Shuttle Discovery Launch Date Pushed Back Again

Article written: 7 Jan , 2011
Updated: 24 Dec , 2015
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NASA managers met on Thursday and ruled out any possibility of space shuttle Discovery’s external tank being ready in time for the launch window that opens on February 3. Now, NASA is shooting for the window that opens on Feb. 27, but is working to see if International Space Station on-orbit operations would allow a launch as early as Feb. 24. More will be known next week and managers hope to set a launch date by January 14.


The space agency reported that progress continues to be made in understanding the most probable cause of cracks discovered on Discovery’s external tank mid-section, known as the intertank. Cracks on support beams called stringers were found after the tank was loaded with cryogenic fuel for a subsequently scrubbed launch attempt on November 5th. Four additional small cracks were found during X-ray examinations of the backside of the tank after Discovery was returned to the Vehicle Assembly Building before Christmas.

Plans are for the repair work to continue through the weekend. The shuttle program also reviewed the plan to modify as many as 32 additional stringers with radius blocks, which will provide added structural support in areas known to carry much of the structural load of the external tank. These radius blocks essentially fit over existing stringer edges through which the securing rivets are installed to provide additional structural support. The radius block modification is a known and practiced structural augmentation technique used extensively on the intertank. This work should begin as soon as the repairs to the three stringers with the four additional small cracks have been completed, likely in the next day or so, and the modification of the additional 32 stringers is expected to be complete next week.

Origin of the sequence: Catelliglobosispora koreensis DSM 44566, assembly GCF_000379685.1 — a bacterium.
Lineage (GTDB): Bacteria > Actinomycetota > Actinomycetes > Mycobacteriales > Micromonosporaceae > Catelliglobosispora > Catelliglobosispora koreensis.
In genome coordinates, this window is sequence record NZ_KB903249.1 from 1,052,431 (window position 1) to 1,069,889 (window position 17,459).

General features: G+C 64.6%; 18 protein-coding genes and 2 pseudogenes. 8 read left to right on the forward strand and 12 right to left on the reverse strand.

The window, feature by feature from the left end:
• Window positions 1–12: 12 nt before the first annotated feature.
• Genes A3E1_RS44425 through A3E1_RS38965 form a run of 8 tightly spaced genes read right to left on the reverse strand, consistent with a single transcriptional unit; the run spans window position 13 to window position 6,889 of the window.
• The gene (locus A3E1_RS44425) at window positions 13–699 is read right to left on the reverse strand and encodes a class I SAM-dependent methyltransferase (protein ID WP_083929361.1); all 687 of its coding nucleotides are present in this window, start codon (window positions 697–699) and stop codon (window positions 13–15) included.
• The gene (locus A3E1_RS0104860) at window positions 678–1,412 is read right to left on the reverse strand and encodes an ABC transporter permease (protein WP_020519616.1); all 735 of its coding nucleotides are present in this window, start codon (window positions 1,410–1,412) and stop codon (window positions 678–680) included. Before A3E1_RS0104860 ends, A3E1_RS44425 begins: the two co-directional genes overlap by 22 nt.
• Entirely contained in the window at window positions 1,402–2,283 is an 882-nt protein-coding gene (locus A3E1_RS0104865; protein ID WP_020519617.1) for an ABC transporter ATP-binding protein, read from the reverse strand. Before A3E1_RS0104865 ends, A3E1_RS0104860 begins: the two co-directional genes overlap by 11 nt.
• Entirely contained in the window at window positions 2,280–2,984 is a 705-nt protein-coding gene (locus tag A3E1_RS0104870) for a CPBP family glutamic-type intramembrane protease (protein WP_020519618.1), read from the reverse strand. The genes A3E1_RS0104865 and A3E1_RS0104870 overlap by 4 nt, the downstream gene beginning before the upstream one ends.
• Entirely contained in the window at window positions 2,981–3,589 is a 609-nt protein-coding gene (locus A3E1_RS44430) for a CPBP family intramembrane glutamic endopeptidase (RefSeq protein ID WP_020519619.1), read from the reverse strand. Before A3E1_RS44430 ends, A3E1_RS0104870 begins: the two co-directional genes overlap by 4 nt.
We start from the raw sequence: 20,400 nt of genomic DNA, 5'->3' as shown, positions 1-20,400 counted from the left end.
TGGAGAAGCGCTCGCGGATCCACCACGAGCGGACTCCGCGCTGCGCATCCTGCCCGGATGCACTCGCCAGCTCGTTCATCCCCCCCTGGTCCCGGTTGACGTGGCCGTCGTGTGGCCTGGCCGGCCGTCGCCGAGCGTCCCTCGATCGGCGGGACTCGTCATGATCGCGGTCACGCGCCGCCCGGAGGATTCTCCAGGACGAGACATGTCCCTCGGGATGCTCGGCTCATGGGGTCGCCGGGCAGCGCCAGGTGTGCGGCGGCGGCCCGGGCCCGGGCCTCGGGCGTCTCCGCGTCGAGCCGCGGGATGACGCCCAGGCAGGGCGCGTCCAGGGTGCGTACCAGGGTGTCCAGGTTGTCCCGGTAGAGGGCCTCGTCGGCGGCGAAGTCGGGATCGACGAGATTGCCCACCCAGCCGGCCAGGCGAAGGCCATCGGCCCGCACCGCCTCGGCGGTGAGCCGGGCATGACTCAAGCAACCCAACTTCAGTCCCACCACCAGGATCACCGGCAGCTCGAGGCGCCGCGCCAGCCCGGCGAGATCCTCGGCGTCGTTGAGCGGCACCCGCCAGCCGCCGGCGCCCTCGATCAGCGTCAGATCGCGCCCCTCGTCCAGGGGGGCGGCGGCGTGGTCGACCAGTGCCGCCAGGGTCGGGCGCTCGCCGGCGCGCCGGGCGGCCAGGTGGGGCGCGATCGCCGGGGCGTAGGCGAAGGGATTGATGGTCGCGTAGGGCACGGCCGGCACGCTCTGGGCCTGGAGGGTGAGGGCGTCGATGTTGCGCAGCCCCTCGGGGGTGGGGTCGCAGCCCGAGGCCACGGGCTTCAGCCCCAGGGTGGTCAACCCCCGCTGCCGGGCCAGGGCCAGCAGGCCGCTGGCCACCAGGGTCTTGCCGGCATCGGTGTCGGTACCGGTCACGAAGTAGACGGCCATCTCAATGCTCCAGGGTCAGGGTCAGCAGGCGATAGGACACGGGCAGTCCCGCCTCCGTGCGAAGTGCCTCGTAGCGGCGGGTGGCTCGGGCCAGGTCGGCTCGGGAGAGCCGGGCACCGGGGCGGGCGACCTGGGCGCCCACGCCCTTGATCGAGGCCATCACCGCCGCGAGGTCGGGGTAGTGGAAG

Whether further delays could cause a leapfrog of missions remains to be seen. Launch dates for Discovery and Endeavour will be discussed at the January 13 Space Shuttle Program Requirements Control Board meeting.

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4 Responses

  1. Member
    Aqua says

    Safety first! BUT… a casual observer might wonder how many of the ultra light tanks have flown with cracks that went undetected? How lucky can you get?

    OR… if there might be some ‘foot dragging’ going on to extend employment through the winter? I see it now… a soon to be laid off and disgruntled contractor working late one night, when management are all in bed or asleep at their desks, ‘accidentally’ overloads the tank support harness when he suddenly drops the tank 10 feet…. then he laughs and mumbles something about being ‘Santa’s little helper’. DuhOH!

  2. Gravitor says

    Count on June 14 before all the troubles are solved.
    If they ignore some minor faults there will be another disaster.

  3. Beckler says

    One must wonder whether the cost of delaying and repairing for just 2 more missions could have instead, in large part, funded development of a new launch system. Maybe just scrap the shuttle right now, while columbia is at least a few years passed, instead of launching with a potentially bursting external tank which would surely delay the next launch system by another 100 years.

  4. TerryG says

    1) There’s a lot to be said for Nancy’s “Leapfrog” suggestion. The $1,500 million AMS experiment heading for the ISS aboard STS-134 is the most essential cargo of the remaining few flights and a “major malfunction” with STS-133 would ground all remaining Shuttles permanently thereby turning the AMS into instant junk.

    2) With the funds for STS-135 are still far from certain, it’s a pity that mission’s ET can’t be used for STS-133.

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